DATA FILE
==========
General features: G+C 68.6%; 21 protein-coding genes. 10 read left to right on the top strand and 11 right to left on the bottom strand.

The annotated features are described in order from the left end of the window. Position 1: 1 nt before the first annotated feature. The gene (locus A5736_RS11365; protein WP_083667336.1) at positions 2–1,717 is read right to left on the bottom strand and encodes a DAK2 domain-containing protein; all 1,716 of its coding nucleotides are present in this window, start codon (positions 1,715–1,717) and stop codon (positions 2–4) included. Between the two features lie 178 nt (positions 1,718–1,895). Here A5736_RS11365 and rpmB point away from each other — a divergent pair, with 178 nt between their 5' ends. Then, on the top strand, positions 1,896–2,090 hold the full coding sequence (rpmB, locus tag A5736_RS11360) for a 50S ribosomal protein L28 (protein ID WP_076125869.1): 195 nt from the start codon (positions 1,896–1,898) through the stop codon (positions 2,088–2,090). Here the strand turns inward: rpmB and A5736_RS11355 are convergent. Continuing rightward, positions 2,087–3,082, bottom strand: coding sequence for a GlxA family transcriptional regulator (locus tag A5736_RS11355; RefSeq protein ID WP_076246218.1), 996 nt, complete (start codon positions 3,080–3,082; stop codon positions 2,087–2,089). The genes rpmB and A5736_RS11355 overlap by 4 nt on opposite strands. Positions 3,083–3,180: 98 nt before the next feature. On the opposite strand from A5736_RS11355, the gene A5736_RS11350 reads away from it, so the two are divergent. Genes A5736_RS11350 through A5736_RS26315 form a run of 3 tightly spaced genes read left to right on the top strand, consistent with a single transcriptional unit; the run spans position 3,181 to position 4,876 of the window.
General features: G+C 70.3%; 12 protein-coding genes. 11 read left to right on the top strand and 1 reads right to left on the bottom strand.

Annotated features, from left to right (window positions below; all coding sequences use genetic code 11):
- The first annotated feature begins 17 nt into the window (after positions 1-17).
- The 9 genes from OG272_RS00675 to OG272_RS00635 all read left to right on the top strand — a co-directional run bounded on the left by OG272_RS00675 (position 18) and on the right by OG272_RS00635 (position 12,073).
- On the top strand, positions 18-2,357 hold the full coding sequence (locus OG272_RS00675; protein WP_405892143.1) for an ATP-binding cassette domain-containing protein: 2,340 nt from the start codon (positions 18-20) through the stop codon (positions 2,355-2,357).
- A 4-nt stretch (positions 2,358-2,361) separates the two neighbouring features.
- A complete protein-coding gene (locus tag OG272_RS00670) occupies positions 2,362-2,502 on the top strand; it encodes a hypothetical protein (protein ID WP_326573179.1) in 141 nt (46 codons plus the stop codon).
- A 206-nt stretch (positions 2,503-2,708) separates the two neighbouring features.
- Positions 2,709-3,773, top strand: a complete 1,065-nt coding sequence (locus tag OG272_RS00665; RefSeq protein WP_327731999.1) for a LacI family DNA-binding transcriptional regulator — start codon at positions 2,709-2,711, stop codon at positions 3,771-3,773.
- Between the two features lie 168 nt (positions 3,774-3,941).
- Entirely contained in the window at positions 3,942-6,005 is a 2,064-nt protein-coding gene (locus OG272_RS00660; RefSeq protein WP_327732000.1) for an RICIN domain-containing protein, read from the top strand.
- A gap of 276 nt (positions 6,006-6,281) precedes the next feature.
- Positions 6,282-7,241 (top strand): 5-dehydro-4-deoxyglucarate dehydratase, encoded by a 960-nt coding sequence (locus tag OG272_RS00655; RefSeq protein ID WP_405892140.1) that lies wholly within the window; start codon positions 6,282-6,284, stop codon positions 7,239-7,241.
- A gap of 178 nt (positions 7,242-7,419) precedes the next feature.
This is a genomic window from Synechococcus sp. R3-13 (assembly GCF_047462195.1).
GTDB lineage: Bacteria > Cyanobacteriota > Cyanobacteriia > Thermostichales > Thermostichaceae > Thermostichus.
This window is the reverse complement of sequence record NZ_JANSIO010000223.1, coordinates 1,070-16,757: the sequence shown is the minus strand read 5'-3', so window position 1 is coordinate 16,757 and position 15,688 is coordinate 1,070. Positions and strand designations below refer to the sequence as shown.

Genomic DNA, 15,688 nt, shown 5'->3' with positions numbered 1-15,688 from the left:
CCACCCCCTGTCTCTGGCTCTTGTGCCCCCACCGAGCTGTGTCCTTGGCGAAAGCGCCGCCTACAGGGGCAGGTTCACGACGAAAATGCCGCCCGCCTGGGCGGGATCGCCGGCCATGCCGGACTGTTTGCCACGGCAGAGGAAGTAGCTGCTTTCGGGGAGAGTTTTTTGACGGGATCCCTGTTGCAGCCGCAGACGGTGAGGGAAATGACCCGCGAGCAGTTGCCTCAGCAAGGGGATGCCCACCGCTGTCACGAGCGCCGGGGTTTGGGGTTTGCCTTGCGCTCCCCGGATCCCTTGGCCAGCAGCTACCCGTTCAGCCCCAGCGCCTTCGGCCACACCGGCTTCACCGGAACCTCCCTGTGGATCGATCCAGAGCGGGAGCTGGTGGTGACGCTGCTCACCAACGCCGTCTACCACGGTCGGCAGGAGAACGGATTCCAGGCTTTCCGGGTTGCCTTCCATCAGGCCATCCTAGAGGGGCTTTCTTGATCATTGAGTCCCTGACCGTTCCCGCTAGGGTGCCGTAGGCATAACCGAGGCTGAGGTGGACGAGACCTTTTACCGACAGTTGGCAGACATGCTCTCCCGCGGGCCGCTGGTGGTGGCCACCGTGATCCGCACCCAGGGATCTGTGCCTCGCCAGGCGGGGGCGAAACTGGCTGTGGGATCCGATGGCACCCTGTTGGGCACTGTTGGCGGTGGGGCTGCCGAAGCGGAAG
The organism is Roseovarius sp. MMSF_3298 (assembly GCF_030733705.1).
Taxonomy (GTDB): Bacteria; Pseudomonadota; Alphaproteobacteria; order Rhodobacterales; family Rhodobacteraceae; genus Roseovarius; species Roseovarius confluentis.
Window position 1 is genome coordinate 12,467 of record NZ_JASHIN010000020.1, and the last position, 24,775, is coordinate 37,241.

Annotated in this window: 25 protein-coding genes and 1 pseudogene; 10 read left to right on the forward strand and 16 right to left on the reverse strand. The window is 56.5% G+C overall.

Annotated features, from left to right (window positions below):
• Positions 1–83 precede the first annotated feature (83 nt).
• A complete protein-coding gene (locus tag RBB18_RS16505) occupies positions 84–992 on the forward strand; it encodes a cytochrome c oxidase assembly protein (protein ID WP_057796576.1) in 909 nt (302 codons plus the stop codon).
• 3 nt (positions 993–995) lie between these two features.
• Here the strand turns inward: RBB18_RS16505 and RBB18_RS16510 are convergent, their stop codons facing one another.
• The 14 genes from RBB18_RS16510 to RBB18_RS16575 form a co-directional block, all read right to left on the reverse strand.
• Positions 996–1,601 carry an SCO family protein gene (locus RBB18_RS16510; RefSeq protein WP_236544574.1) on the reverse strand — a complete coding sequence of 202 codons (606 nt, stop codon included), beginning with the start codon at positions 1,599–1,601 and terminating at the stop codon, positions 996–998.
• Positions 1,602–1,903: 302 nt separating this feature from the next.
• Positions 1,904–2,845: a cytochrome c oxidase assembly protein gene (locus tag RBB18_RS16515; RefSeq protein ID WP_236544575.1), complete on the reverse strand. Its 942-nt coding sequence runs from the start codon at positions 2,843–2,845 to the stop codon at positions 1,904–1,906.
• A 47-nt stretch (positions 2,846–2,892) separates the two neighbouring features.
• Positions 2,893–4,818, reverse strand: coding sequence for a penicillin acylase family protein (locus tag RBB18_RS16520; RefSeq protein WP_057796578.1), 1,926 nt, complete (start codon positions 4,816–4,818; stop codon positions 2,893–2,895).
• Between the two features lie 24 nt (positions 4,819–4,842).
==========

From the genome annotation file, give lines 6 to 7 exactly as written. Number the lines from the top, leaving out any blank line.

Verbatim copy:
- The 9 genes from OG272_RS00675 to OG272_RS00635 all read left to right on the top strand — a co-directional run bounded on the left by OG272_RS00675 (position 18) and on the right by OG272_RS00635 (position 12,073).
- On the top strand, positions 18-2,357 hold the full coding sequence (locus OG272_RS00675; protein WP_405892143.1) for an ATP-binding cassette domain-containing protein: 2,340 nt from the start codon (positions 18-20) through the stop codon (positions 2,355-2,357).